2135              eval {              eval {
2136                  $self->CreateIndex($relationName);                  $self->CreateIndex($relationName);
2137              };              };
# Line 1728  Line 2139 
2139                  $retVal->AddMessage($@);                  $retVal->AddMessage($@);
2140              }              }
2141          }          }
2142                # The full-text index (if any) is always built last, even for MySQL.
2143                # First we need to see if this table has a full-text index. Only
2144                # primary relations are allowed that privilege.
2145                if ($self->_IsPrimary($relationName)) {
2146                    # Get the relation's entity/relationship structure.
2147                    my $structure = $self->_GetStructure($relationName);
2148                    # Check for a searchable fields list.
2149                    if (exists $structure->{searchFields}) {
2150                        # Here we know that we need to create a full-text search index.
2151                        # Get an SQL-formatted field name list.
2152                        my $fields = join(", ", $self->_FixNames(@{$structure->{searchFields}}));
2153                        # Create the index.
2154                        $dbh->create_index(tbl => $relationName, idx => "search_idx_$relationName",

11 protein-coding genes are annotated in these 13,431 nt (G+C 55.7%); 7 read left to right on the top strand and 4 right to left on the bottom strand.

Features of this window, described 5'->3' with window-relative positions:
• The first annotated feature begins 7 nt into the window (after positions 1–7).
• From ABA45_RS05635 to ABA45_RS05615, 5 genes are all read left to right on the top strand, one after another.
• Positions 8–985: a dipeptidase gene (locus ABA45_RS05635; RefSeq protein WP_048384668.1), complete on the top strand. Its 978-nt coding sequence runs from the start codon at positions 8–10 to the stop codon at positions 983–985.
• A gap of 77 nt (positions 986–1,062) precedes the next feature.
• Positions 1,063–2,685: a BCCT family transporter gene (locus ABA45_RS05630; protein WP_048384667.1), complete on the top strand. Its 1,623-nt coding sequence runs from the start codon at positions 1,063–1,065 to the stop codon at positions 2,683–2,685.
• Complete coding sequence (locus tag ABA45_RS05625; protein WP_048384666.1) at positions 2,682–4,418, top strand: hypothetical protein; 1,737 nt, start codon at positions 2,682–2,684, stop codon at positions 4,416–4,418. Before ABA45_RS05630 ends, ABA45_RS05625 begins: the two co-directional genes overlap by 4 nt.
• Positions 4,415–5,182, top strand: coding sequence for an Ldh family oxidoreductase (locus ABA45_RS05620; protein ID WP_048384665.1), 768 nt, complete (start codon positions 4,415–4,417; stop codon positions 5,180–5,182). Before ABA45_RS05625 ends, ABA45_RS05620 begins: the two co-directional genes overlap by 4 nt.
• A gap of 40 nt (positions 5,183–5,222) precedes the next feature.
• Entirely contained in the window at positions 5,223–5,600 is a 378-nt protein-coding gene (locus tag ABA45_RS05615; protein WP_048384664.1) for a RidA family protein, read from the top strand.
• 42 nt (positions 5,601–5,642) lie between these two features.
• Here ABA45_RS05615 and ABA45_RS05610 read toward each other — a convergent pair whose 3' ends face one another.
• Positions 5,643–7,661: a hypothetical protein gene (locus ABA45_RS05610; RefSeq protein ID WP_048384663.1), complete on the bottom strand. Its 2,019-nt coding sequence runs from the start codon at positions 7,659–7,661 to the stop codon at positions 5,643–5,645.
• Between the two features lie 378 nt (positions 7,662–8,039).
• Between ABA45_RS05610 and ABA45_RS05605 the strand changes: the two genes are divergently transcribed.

2155                                           flds => $fields, kind => 'fulltext');
2156                    }
2157                }
2158            }
2159      }      }
2160      # Analyze the table to improve performance.      # Analyze the table to improve performance.
2161        Trace("Analyzing and compacting $relationName.") if T(3);
2162      $dbh->vacuum_it($relationName);      $dbh->vacuum_it($relationName);
2163        Trace("$relationName load completed.") if T(3);
2164      # Return the statistics.      # Return the statistics.
2165      return $retVal;      return $retVal;
2166  }  }
2167    
2168  =head3 GenerateEntity  =head3 DropRelation
   
 C<< my $fieldHash = $erdb->GenerateEntity($id, $type, \%values); >>  
2169    
2170  Generate the data for a new entity instance. This method creates a field hash suitable for  C<< $erdb->DropRelation($relationName); >>
 passing as a parameter to L</InsertObject>. The ID is specified by the callr, but the rest  
 of the fields are generated using information in the database schema.  
2171    
2172  Each data type has a default algorithm for generating random test data. This can be overridden  Physically drop a relation from the database.
 by including a B<DataGen> element in the field. If this happens, the content of the element is  
 executed as a PERL program in the context of this module. The element may make use of a C<$this>  
 variable which contains the field hash as it has been built up to the current point. If any  
 fields are dependent on other fields, the C<pass> attribute can be used to control the order  
 in which the fields are generated. A field with a high data pass number will be generated after  
 a field with a lower one. If any external values are needed, they should be passed in via the  
 optional third parameter, which will be available to the data generation script under the name  
 C<$value>. Several useful utility methods are provided for generating random values, including  
 L</IntGen>, L</StringGen>, L</FloatGen>, and L</DateGen>. Note that dates are stored and generated